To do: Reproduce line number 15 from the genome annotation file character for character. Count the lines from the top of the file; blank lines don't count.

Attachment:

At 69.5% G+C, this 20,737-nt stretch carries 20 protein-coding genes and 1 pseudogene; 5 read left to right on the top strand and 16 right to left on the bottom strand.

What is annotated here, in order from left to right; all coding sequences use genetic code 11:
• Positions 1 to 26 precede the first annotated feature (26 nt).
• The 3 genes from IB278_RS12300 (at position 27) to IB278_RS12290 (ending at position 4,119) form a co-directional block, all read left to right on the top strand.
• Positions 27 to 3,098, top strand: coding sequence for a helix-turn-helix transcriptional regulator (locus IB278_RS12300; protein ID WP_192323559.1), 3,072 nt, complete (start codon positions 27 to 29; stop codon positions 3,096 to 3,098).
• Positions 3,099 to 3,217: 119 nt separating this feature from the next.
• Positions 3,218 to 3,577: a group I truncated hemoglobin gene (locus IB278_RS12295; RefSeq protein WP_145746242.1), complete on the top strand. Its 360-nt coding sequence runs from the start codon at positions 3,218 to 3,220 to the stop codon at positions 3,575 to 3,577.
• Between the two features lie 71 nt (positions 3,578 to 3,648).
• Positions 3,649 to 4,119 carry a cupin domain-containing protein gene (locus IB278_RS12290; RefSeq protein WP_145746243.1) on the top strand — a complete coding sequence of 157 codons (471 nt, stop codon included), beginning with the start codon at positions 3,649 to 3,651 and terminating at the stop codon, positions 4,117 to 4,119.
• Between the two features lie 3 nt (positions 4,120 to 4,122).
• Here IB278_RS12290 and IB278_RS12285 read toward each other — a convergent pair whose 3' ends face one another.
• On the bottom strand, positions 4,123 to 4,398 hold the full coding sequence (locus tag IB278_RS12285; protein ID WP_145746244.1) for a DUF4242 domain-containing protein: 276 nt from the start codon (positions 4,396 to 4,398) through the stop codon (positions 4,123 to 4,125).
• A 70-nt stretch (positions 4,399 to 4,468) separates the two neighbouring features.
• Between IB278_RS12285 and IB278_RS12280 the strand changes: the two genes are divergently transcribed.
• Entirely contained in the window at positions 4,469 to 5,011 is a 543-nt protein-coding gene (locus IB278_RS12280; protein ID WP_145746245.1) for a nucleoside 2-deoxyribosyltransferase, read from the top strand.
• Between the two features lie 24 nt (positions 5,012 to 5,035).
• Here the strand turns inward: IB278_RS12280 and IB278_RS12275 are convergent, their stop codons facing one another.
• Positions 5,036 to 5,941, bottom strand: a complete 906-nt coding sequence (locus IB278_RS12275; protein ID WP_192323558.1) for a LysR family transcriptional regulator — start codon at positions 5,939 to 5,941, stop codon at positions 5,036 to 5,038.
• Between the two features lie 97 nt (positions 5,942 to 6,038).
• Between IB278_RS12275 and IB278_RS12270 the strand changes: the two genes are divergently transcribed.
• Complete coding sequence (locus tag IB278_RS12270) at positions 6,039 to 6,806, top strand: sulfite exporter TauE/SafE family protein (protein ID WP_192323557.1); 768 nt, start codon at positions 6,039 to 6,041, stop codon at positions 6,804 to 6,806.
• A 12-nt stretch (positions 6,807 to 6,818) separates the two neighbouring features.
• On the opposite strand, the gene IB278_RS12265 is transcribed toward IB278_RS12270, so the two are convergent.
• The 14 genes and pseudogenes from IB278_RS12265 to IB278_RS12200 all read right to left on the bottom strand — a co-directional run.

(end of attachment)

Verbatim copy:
• Entirely contained in the window at positions 4,469 to 5,011 is a 543-nt protein-coding gene (locus IB278_RS12280; protein ID WP_145746245.1) for a nucleoside 2-deoxyribosyltransferase, read from the top strand.